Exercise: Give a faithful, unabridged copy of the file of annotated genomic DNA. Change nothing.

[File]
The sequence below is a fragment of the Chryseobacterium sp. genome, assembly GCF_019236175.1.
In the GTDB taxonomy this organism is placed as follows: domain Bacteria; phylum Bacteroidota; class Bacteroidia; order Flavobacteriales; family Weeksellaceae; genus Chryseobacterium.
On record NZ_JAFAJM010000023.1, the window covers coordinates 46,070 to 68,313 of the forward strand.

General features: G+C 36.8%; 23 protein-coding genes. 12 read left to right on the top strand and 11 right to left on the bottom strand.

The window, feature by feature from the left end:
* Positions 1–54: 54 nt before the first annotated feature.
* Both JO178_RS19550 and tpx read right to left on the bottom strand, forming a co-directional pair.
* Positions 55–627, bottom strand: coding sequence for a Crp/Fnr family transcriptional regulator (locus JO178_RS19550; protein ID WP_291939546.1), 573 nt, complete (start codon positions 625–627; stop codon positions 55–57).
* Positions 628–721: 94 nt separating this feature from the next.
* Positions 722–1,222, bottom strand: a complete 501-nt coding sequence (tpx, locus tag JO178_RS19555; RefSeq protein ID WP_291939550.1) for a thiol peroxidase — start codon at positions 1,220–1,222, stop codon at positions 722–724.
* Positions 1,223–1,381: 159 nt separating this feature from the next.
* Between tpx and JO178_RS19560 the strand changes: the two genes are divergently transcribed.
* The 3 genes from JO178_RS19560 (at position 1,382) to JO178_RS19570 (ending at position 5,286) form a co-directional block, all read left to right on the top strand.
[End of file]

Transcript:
The sequence below is a fragment of the Chryseobacterium sp. genome, assembly GCF_019236175.1.
In the GTDB taxonomy this organism is placed as follows: domain Bacteria; phylum Bacteroidota; class Bacteroidia; order Flavobacteriales; family Weeksellaceae; genus Chryseobacterium.
On record NZ_JAFAJM010000023.1, the window covers coordinates 46,070 to 68,313 of the forward strand.

General features: G+C 36.8%; 23 protein-coding genes. 12 read left to right on the top strand and 11 right to left on the bottom strand.

The window, feature by feature from the left end:
* Positions 1–54: 54 nt before the first annotated feature.
* Both JO178_RS19550 and tpx read right to left on the bottom strand, forming a co-directional pair.
* Positions 55–627, bottom strand: coding sequence for a Crp/Fnr family transcriptional regulator (locus JO178_RS19550; protein ID WP_291939546.1), 573 nt, complete (start codon positions 625–627; stop codon positions 55–57).
* Positions 628–721: 94 nt separating this feature from the next.
* Positions 722–1,222, bottom strand: a complete 501-nt coding sequence (tpx, locus tag JO178_RS19555; RefSeq protein ID WP_291939550.1) for a thiol peroxidase — start codon at positions 1,220–1,222, stop codon at positions 722–724.
* Positions 1,223–1,381: 159 nt separating this feature from the next.
* Between tpx and JO178_RS19560 the strand changes: the two genes are divergently transcribed.
* The 3 genes from JO178_RS19560 (at position 1,382) to JO178_RS19570 (ending at position 5,286) form a co-directional block, all read left to right on the top strand.